Antimicrobials Guidelines


Therapeutic antimicrobial products are used by veterinary surgeons in the treatment and control of many types of infection in a wide variety of animal species. If a number of animals in a group have overt signs of disease, both sick and healthy animals may need to be treated with therapeutic levels of an antimicrobial product for the recommended period. This is intended to cure the clinically affected animals, reduce the spread of disease and prevent clinical signs appearing in the remainder.

Antimicrobial resistance is a natural phenomenon which is an inherent risk associated with any use of antimicrobial medication in any species. Opinion is divided on the practical effects of any resistance associated with antimicrobial use in animals on human health. However, measures aimed at limiting the development of resistance are important for prolonging the useful life of all antimicrobials in both human and animal medicine.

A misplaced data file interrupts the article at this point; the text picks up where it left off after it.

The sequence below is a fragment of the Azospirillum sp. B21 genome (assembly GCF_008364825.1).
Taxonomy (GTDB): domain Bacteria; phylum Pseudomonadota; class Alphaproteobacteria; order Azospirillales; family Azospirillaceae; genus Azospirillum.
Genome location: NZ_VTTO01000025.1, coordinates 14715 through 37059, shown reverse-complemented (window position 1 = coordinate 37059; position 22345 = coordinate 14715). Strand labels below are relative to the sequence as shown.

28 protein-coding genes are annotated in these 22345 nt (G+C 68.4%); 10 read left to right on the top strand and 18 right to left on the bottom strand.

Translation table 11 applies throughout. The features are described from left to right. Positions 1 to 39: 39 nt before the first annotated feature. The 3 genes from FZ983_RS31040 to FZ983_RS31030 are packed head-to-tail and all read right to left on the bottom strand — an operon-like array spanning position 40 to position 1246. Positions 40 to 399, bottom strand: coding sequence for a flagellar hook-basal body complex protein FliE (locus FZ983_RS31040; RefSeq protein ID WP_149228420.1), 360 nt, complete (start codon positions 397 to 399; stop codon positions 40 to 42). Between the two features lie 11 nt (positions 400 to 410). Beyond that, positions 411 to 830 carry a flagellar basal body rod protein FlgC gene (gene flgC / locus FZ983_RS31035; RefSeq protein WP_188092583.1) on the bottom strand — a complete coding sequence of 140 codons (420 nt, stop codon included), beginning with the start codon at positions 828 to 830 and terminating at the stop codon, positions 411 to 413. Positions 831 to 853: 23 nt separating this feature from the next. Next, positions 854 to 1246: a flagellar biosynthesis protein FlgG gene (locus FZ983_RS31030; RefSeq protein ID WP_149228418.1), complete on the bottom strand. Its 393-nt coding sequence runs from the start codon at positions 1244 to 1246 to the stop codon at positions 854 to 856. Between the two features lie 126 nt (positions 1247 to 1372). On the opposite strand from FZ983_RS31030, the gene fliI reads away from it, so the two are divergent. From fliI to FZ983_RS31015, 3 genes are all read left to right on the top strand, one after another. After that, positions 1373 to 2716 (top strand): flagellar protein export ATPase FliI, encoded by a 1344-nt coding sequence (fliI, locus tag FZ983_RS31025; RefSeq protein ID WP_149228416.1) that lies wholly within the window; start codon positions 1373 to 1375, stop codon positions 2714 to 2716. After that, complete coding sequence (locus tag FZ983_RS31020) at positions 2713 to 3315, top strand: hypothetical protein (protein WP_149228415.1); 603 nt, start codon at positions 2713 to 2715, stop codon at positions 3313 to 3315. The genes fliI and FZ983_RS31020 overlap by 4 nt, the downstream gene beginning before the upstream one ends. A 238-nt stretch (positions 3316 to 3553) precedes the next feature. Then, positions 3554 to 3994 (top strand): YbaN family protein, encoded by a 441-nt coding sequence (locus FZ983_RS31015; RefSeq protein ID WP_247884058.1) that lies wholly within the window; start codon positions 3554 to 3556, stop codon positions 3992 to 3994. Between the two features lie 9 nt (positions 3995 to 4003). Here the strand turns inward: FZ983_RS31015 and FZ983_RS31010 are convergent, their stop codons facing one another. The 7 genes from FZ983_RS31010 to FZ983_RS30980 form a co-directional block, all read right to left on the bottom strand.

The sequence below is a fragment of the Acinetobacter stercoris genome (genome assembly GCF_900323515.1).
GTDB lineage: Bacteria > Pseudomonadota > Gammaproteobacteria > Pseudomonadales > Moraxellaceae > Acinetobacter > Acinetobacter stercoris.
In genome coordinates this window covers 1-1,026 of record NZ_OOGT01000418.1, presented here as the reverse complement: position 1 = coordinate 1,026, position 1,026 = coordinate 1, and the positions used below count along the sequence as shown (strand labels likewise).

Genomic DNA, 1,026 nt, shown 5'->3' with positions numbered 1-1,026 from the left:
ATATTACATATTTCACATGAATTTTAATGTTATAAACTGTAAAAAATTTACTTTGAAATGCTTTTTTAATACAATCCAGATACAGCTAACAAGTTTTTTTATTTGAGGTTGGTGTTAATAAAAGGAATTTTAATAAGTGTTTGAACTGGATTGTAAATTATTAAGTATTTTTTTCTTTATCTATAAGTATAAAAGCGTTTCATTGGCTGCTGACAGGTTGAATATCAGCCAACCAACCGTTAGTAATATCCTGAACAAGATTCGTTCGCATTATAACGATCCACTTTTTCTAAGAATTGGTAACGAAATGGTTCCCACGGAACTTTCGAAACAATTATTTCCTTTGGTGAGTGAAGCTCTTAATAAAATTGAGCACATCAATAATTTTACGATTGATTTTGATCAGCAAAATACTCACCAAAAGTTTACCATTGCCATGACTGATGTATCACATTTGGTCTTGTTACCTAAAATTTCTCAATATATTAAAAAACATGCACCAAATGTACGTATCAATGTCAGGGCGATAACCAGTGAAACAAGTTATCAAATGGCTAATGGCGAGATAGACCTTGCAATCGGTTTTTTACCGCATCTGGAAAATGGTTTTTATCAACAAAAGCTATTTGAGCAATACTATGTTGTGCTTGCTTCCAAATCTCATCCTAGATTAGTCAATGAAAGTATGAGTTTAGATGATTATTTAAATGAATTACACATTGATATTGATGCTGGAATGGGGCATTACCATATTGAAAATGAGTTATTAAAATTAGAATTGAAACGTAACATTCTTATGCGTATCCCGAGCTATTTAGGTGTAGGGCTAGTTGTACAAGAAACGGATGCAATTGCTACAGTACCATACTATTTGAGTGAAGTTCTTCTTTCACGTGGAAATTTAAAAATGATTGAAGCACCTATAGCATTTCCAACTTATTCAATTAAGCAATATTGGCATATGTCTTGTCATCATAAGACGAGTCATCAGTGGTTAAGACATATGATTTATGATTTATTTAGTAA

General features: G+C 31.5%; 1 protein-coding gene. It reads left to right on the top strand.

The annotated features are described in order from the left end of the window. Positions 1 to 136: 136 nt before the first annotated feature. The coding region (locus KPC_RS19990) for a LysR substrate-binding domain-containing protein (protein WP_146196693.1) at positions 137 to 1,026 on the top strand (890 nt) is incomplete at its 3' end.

Antimicrobial substances used for digestive enhancement are administered in small amounts in the feed. Their use has been carefully controlled in the UK for over 20 years, and the principles laid down by the Swann committee have now been incorporated in European regulations. These products are used in livestock production with a view to improving the efficiency of digestion of animal feeds. In addition they may have important ecological benefits and may reduce the prevalence of certain diseases.


Ultimately, the use of these products depends on responsible prescribing by the veterinary surgeon.

Addendum re. Fluoroquinolones.

In response to the House of Lords Select Committee report on microbial resistance, in which specific reference was made to the veterinary use of fluoroquinolones, BVPA advises its members and other veterinarians who may be called upon to treat poultry that:

PMcM 08/98